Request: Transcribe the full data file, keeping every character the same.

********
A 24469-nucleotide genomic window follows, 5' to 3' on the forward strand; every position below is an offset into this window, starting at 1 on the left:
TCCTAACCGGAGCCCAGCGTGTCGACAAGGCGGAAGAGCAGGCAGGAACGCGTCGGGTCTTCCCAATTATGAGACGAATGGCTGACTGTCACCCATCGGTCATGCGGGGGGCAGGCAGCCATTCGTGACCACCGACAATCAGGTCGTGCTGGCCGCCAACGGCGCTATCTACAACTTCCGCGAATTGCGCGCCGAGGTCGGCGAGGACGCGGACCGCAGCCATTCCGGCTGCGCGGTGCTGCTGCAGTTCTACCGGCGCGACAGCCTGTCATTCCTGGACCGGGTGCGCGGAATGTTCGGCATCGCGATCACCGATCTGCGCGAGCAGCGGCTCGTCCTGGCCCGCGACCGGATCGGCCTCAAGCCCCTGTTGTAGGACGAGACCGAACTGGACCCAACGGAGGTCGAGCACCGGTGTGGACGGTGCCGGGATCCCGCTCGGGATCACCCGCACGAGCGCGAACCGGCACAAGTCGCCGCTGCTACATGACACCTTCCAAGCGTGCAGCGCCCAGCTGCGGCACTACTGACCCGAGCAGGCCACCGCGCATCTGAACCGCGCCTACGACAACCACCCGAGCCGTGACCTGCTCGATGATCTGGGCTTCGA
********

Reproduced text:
A 24469-nucleotide genomic window follows, 5' to 3' on the forward strand; every position below is an offset into this window, starting at 1 on the left:
TCCTAACCGGAGCCCAGCGTGTCGACAAGGCGGAAGAGCAGGCAGGAACGCGTCGGGTCTTCCCAATTATGAGACGAATGGCTGACTGTCACCCATCGGTCATGCGGGGGGCAGGCAGCCATTCGTGACCACCGACAATCAGGTCGTGCTGGCCGCCAACGGCGCTATCTACAACTTCCGCGAATTGCGCGCCGAGGTCGGCGAGGACGCGGACCGCAGCCATTCCGGCTGCGCGGTGCTGCTGCAGTTCTACCGGCGCGACAGCCTGTCATTCCTGGACCGGGTGCGCGGAATGTTCGGCATCGCGATCACCGATCTGCGCGAGCAGCGGCTCGTCCTGGCCCGCGACCGGATCGGCCTCAAGCCCCTGTTGTAGGACGAGACCGAACTGGACCCAACGGAGGTCGAGCACCGGTGTGGACGGTGCCGGGATCCCGCTCGGGATCACCCGCACGAGCGCGAACCGGCACAAGTCGCCGCTGCTACATGACACCTTCCAAGCGTGCAGCGCCCAGCTGCGGCACTACTGACCCGAGCAGGCCACCGCGCATCTGAACCGCGCCTACGACAACCACCCGAGCCGTGACCTGCTCGATGATCTGGGCTTCGA